The 276 infantry battalion went on Wednesday military and security patrols over the areas surrounding Libya’s oil crescent area to protect it from attacks by gangs and terrorists.
The oil crescent comprises vital oil ports that stretch along the coast from Sirte to Ras Lanuf in northern Libya, and extends down to the Jufra district in central Libya. Gangs and terrorists are known to try to move into the Oil Crescent region control state revenues.
The oil crescent has been subjected to several attacks by armed groups, the last of which was in June 2018 when the major Libyan oil ports of Ras Lanuf and Es-Sider were closed and evacuated after armed brigades opposed to the Libyan National Army (LNA)stormed them, causing a production loss of 240,000 barrels per day (bpd).
The National Oil Corporation announced that three oil storage tanks were set on fire, causing damage that will take years to repair.
Further, two people were killed and four were wounded in May 2018 in a car bombing claimed by the Islamic State (IS) at a checkpoint about 70 kilometers (44 miles) from Ras Lanuf, one of the ports in Libya’s eastern oil crescent controlled by the LNA in 2016 along with other oil ports.
Libya has the largest proven crude oil reserves in Africa, with 48.4bn barrels, which constitute the main pillar of Libya’s economy as oil exports provide more than 90 percent of government revenue and over 95 percent of export earnings, according to British Petroleum Statistical Review of World Energy released in June 2018.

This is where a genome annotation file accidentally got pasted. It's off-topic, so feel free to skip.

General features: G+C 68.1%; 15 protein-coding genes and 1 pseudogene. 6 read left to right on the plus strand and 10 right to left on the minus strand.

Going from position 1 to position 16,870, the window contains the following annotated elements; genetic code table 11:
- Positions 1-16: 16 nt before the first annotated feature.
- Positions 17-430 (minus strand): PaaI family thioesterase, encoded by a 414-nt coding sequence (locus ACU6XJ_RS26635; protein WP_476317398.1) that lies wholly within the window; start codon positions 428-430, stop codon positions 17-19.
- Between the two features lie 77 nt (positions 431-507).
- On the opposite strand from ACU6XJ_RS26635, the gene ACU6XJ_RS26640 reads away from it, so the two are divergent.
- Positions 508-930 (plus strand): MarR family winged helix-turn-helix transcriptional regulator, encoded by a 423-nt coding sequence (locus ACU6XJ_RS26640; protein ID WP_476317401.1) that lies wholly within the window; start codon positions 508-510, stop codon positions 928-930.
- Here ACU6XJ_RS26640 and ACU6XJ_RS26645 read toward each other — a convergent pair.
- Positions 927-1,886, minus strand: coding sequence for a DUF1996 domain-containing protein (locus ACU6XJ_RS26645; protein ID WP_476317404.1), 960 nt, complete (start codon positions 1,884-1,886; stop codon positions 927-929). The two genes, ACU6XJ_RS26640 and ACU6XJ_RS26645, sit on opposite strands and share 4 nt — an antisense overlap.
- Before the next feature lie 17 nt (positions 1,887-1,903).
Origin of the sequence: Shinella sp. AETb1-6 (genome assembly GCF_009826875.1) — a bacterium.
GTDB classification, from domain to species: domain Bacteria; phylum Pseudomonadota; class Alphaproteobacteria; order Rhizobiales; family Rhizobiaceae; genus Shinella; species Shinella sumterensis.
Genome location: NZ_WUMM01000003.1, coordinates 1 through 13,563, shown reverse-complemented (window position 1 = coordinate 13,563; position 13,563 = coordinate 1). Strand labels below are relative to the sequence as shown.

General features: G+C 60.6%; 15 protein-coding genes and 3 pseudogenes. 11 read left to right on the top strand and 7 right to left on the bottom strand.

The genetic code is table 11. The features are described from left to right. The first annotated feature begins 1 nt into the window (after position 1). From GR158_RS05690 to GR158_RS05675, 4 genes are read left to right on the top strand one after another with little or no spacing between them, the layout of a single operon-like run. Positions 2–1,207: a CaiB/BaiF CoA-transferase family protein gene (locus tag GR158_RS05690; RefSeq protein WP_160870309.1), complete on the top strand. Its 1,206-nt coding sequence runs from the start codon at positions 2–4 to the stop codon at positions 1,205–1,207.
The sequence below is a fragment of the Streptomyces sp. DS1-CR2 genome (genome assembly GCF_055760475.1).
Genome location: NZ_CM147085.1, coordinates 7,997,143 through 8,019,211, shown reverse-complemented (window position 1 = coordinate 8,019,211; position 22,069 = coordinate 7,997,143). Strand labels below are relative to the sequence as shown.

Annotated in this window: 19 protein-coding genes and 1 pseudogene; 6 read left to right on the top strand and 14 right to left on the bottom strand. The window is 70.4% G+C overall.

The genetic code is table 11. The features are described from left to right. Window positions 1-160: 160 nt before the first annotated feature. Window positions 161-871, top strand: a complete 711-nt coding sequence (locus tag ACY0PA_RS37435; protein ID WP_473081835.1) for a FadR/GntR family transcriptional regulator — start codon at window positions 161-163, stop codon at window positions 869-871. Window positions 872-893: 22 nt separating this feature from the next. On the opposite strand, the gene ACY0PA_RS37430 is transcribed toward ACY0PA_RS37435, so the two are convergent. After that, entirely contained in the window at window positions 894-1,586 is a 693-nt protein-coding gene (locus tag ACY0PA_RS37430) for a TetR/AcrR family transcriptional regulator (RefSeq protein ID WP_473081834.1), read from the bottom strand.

Ongoing instability and the vulnerability of oil infrastructure due to oil worker strikes and the attacks by armed groups have largely hindered Libya’s oil production and halved Libya’s oil export, although oil production experienced a significant increase in 2017.
This has caused a dramatic drop in hard currency revenues and a shock to an economy, heavily dependent on imports of consumer goods, causing an increase in prices.
The battle for the control of oil resources is at the center of a conflict between power brokers since 2011 uprising, alongside armed groups fighting to destabilize Libya and strengthen their grip over oil fields.
There have been two major factions on the ground fighting for the power since 2014; one led by Khalifa Haftar, commander of the LNA, who now controls the eastern side of Libya in cooperation with the government of the House of Representatives (HoR), also known as the Tobruk government.
The other is led by Faiez Sarraj, head of the UN-backed Libyan Government of National Accord of the General National Congress (GNC).